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  1. 1

    List of research projects funded since 1980, by Scientific Working Group and broad priority area.

    World Health Organization [WHO]. Programme for Control of Diarrhoeal Diseases

    [Unpublished] 1986. 80 p. (WHO/CDD/84.17)

    This listing of research projects funded since 1980 by the Diarrheal Diseases Control Program of the WHO is arranged by broad priority area and scientific working group. Project title, investigator, and budget allocation for each are listed. Scientific working groups which are included are: bacterial enteric infections, parasitic diarrheas, viral diarrheas, drug development and management of acute diarrheas, global/global groups, global/regional groups, and research strengthening activities. Projects are also classified according to geographic area: African region, American region, Eastern Meditterranean region, European region, Southeast Asia region, and Western Pacific region.
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  2. 2

    List of research projects funded since 1980, by Scientific Working Group and broad priority area.

    World Health Organization [WHO]. Programme for Control of Diarrhoeal Diseases

    [Unpublished] 1984. 51 p.

    This listing of research projects funded since 1980 by WHO's Diarrhoeal Diseases Control Programme, is arranged by project title, investigator and annual budget allocations. Project titles are listed by Scientific Working Grouping (SWG) and include research on bacterial enteric infections; parasitic diarrheas; viral diarrheas; drug development and management of acute diarrheas; global and regional groups and research strengthening activities. SWG projects are furthermore divided by geographical region: African, American, Eastern Medierranean, European, Southeast Asian and Western Pacific. The priority area for research within each SWG is specified.
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  3. 3

    [The government on the issue] Le gouvernement a la question.

    EQUILIBRES ET POPULATIONS. 2000 Aug-Sep; (60):3.

    The president of the study group on demography and global population called for an intensification of the fight against maternal mortality worldwide. In general terms, the minister confirmed that reducing and preventing maternal mortality are Foreign Affairs Ministry priorities. He also noted the theme of projects to prevent risk factors, including the development of reproductive health with UNPFA, women’s promotion, child protection to prevent the genital mutilation of girls, girls’ education, microcredit, cooperation, the development of quality care, personnel training, economic access to quality care, measures against communicable diseases, safe blood transfusion, nutrition, and the implementation of systems to effectively manage supplies of essential medicines, equipment, and supplies. On all of these subjects, the minister declared himself open to the co-financing of decentralized projects in the country’s priority zones. A midwife training project is being implemented in Haiti. A government minister noted that lessons learned from the first multibilateral accord between France and UNFPA will, given its success, open the door to future collaboration and interventions. Comoros and Haiti would be interested. Otherwise, converting the debt of very poor countries into projects would present the opportunity to increase available funding for population policies.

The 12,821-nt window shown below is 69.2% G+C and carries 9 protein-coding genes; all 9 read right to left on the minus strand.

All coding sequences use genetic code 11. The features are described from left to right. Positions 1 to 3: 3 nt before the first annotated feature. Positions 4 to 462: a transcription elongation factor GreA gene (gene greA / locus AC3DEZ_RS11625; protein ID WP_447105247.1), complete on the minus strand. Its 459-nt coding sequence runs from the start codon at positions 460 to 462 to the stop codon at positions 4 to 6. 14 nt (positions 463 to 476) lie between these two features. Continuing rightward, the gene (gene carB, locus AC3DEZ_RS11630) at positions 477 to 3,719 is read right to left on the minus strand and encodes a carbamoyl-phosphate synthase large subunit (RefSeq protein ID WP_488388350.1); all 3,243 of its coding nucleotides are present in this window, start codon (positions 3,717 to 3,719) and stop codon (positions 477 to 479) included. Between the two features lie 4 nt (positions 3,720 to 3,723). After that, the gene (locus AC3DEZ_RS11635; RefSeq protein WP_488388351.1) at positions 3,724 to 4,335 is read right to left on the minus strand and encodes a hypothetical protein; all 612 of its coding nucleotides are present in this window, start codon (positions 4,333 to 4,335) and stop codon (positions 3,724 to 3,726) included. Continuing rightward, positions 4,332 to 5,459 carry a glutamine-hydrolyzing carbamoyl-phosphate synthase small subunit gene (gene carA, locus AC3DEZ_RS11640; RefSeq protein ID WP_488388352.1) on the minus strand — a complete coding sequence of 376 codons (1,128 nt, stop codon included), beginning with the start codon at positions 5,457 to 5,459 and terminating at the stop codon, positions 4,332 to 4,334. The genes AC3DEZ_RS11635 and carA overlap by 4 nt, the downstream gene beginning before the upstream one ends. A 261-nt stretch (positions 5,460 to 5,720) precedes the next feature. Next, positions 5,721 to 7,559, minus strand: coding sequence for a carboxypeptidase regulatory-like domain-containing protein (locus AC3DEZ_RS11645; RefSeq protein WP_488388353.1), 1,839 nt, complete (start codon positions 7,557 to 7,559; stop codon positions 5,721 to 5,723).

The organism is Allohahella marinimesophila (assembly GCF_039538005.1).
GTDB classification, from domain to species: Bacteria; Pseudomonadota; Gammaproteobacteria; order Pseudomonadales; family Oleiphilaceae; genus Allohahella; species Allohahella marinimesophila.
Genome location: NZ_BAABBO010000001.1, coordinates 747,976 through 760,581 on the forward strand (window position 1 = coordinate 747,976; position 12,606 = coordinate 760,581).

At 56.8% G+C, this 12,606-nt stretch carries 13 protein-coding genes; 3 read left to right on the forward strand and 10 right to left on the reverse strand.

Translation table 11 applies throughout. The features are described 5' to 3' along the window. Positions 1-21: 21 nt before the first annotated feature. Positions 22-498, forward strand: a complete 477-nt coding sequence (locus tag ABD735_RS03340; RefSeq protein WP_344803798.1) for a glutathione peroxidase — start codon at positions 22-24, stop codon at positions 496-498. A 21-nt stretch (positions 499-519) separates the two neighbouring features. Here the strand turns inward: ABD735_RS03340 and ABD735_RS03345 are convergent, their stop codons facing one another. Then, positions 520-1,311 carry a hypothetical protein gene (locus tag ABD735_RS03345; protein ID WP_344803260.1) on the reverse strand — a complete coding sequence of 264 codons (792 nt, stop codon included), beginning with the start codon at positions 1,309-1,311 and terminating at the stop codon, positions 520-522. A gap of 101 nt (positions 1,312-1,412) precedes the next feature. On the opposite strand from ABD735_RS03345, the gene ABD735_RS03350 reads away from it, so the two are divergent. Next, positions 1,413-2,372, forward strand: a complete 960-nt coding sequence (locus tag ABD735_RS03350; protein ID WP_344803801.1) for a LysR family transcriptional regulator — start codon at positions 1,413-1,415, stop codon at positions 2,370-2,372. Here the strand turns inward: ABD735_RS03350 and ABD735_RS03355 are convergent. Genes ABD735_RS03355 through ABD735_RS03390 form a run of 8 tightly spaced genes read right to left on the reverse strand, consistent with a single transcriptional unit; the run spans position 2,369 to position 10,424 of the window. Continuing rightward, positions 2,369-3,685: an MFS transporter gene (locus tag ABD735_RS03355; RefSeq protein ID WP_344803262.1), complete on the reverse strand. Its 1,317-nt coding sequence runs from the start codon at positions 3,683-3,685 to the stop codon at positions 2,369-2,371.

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  4. 4

    Ukraine infectious disease program planning visit, a joint mission by USAID, BASICS, PATH, and CDC, April 14-26, 1997, Kiev, Ukraine.

    Mercer D; Weeks M

    Arlington, Virginia, Partnership for Child Health Care, Basic Support for Institutionalizing Child Survival [BASICS], 1997. [3], 7, [9] p. (Report; USAID Contract No. HRN-C-00-93-00031-00)

    This trip report concerns the joint visit during April 14-26, 1997, of consultants from USAID, BASICS, PATH, and the US Centers for Disease Control and Prevention to the Ukraine. The trip aimed to begin development of an assistance program for strengthening local health management information systems (HMIS) and to gain Mission support for a multi-year health information system reform program beyond 1997. The Mission suggested a program for strengthening the Ukraine's Ministry of Health (MOH) and the Oblast Sanitary and Epidemiologic Surveillance (SES) capacity to control infectious diseases. The MOH is in the process of health program and personnel reforms. SES operates at the oblast and rayon levels, which report infectious diseases to the national level. The state SES and the Center for Medical Services compile national health statistics. The new HMIS is based on BASICS HMIS reform activities in other countries of the former Soviet Union and the USAID/PATH experience with Ukraine diphtheria control data systems. The trip team met with the USAID Regional Mission, senior officials at the MOH and State SES, several national institutes involved with HMIS, a UNICEF representative, and an HMIS donor. The trip team visited one rayon in Kievskaya Oblast, and several consultants visited Zhitomyr Oblast SES. The trip team met with USAID in Kiev. Consultants met with MOH and vaccine donors, at which time it was reported that there were deficits in EPI and other vaccines for 1997. The Ukraine is facing a shortage of vaccines because the Canadian donor will no longer donate vaccines. Logistics on vaccines is difficult to obtain because supplies come directly from Russia and are not routinely reported in stock balances at the national level. The UNICEF consultant reported faulty cold storage facilities. The HMIS information flow is tedious, error-prone, and useless for planning or decision making.
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